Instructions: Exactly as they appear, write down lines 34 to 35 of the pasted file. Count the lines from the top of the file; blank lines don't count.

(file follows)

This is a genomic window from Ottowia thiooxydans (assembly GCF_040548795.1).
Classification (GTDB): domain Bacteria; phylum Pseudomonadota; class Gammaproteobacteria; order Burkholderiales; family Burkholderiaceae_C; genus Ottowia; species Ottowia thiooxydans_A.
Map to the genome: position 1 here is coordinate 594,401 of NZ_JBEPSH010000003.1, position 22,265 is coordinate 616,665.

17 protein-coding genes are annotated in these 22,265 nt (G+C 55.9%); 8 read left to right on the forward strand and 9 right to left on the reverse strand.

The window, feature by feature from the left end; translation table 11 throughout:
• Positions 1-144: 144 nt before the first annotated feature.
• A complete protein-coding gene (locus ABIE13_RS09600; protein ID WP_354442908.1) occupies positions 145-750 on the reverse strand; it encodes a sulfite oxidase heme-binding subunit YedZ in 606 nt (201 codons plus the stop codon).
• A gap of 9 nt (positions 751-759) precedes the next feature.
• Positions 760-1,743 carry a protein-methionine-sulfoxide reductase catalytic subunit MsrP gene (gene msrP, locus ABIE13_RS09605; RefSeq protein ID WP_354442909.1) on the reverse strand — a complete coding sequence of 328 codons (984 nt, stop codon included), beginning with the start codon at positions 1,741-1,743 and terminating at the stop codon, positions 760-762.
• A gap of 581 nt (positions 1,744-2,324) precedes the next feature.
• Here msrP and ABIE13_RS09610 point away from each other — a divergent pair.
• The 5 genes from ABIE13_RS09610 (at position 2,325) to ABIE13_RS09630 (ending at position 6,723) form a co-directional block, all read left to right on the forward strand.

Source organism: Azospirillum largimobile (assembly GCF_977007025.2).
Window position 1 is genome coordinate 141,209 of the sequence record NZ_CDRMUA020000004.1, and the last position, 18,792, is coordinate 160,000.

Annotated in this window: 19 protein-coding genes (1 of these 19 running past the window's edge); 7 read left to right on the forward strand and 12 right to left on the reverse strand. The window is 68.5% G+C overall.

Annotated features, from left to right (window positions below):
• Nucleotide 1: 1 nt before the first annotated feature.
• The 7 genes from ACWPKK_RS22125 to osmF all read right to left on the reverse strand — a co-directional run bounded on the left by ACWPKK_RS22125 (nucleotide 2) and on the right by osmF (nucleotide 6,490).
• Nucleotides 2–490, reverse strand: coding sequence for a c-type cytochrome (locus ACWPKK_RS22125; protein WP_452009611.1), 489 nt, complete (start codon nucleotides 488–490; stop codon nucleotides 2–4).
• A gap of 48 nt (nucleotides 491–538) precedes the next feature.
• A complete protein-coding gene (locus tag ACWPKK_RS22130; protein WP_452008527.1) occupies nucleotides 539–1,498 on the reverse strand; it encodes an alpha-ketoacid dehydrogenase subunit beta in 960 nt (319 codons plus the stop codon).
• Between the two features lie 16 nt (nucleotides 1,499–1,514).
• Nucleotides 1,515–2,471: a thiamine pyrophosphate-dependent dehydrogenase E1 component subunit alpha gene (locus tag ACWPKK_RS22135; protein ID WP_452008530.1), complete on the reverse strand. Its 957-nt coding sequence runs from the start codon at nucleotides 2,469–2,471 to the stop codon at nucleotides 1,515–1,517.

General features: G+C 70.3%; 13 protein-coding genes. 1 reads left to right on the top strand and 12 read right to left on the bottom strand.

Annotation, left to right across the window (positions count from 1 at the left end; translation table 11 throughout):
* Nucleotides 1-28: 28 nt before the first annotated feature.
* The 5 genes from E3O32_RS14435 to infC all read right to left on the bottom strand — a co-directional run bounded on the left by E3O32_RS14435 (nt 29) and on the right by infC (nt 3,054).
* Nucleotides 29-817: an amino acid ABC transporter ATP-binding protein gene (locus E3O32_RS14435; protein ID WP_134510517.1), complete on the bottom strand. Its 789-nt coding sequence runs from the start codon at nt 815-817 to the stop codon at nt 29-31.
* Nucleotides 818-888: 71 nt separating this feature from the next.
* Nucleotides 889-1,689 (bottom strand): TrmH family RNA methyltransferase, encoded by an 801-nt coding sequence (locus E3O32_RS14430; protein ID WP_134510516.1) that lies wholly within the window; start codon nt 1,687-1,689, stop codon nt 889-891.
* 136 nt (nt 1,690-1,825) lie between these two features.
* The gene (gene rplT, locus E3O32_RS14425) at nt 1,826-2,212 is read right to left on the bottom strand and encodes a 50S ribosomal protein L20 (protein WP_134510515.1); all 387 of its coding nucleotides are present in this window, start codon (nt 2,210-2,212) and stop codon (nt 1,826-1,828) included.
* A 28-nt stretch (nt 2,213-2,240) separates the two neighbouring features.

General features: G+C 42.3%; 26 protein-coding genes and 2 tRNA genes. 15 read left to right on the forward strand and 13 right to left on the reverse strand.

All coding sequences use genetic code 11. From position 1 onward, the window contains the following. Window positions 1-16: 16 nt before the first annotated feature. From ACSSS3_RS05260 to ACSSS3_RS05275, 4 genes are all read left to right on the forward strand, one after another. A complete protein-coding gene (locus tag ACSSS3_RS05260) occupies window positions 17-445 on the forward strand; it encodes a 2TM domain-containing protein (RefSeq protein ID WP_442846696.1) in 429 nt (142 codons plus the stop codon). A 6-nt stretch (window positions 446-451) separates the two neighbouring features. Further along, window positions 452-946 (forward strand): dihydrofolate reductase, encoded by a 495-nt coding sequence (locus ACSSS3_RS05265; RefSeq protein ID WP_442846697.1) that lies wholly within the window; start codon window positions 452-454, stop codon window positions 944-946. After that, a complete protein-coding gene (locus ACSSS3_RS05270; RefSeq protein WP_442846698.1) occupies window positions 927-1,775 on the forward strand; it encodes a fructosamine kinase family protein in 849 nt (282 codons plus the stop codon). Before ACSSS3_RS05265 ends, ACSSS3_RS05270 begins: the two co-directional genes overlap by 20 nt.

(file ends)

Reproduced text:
General features: G+C 42.3%; 26 protein-coding genes and 2 tRNA genes. 15 read left to right on the forward strand and 13 right to left on the reverse strand.

All coding sequences use genetic code 11. From position 1 onward, the window contains the following. Window positions 1-16: 16 nt before the first annotated feature. From ACSSS3_RS05260 to ACSSS3_RS05275, 4 genes are all read left to right on the forward strand, one after another. A complete protein-coding gene (locus tag ACSSS3_RS05260) occupies window positions 17-445 on the forward strand; it encodes a 2TM domain-containing protein (RefSeq protein ID WP_442846696.1) in 429 nt (142 codons plus the stop codon). A 6-nt stretch (window positions 446-451) separates the two neighbouring features. Further along, window positions 452-946 (forward strand): dihydrofolate reductase, encoded by a 495-nt coding sequence (locus ACSSS3_RS05265; RefSeq protein ID WP_442846697.1) that lies wholly within the window; start codon window positions 452-454, stop codon window positions 944-946. After that, a complete protein-coding gene (locus ACSSS3_RS05270; RefSeq protein WP_442846698.1) occupies window positions 927-1,775 on the forward strand; it encodes a fructosamine kinase family protein in 849 nt (282 codons plus the stop codon). Before ACSSS3_RS05265 ends, ACSSS3_RS05270 begins: the two co-directional genes overlap by 20 nt.